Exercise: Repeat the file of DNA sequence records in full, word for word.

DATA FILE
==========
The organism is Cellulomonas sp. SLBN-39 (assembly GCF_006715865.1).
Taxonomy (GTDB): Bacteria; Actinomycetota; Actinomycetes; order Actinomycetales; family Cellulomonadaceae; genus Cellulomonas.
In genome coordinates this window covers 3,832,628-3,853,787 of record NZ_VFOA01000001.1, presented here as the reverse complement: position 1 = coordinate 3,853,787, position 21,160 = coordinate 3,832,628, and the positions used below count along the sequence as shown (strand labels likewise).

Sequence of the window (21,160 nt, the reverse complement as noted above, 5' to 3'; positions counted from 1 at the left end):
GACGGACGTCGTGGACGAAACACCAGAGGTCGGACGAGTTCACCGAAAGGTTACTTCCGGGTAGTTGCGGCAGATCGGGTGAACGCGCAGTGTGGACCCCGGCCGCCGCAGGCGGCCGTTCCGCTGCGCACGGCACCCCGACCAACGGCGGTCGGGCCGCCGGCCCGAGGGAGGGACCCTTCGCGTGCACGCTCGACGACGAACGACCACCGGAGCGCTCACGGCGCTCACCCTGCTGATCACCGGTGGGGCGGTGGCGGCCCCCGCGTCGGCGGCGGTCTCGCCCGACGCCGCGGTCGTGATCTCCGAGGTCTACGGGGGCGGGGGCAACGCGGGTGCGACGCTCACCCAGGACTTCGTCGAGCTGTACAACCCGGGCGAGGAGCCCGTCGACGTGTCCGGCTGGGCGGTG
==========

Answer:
The organism is Cellulomonas sp. SLBN-39 (assembly GCF_006715865.1).
Taxonomy (GTDB): Bacteria; Actinomycetota; Actinomycetes; order Actinomycetales; family Cellulomonadaceae; genus Cellulomonas.
In genome coordinates this window covers 3,832,628-3,853,787 of record NZ_VFOA01000001.1, presented here as the reverse complement: position 1 = coordinate 3,853,787, position 21,160 = coordinate 3,832,628, and the positions used below count along the sequence as shown (strand labels likewise).

Sequence of the window (21,160 nt, the reverse complement as noted above, 5' to 3'; positions counted from 1 at the left end):
GACGGACGTCGTGGACGAAACACCAGAGGTCGGACGAGTTCACCGAAAGGTTACTTCCGGGTAGTTGCGGCAGATCGGGTGAACGCGCAGTGTGGACCCCGGCCGCCGCAGGCGGCCGTTCCGCTGCGCACGGCACCCCGACCAACGGCGGTCGGGCCGCCGGCCCGAGGGAGGGACCCTTCGCGTGCACGCTCGACGACGAACGACCACCGGAGCGCTCACGGCGCTCACCCTGCTGATCACCGGTGGGGCGGTGGCGGCCCCCGCGTCGGCGGCGGTCTCGCCCGACGCCGCGGTCGTGATCTCCGAGGTCTACGGGGGCGGGGGCAACGCGGGTGCGACGCTCACCCAGGACTTCGTCGAGCTGTACAACCCGGGCGAGGAGCCCGTCGACGTGTCCGGCTGGGCGGTG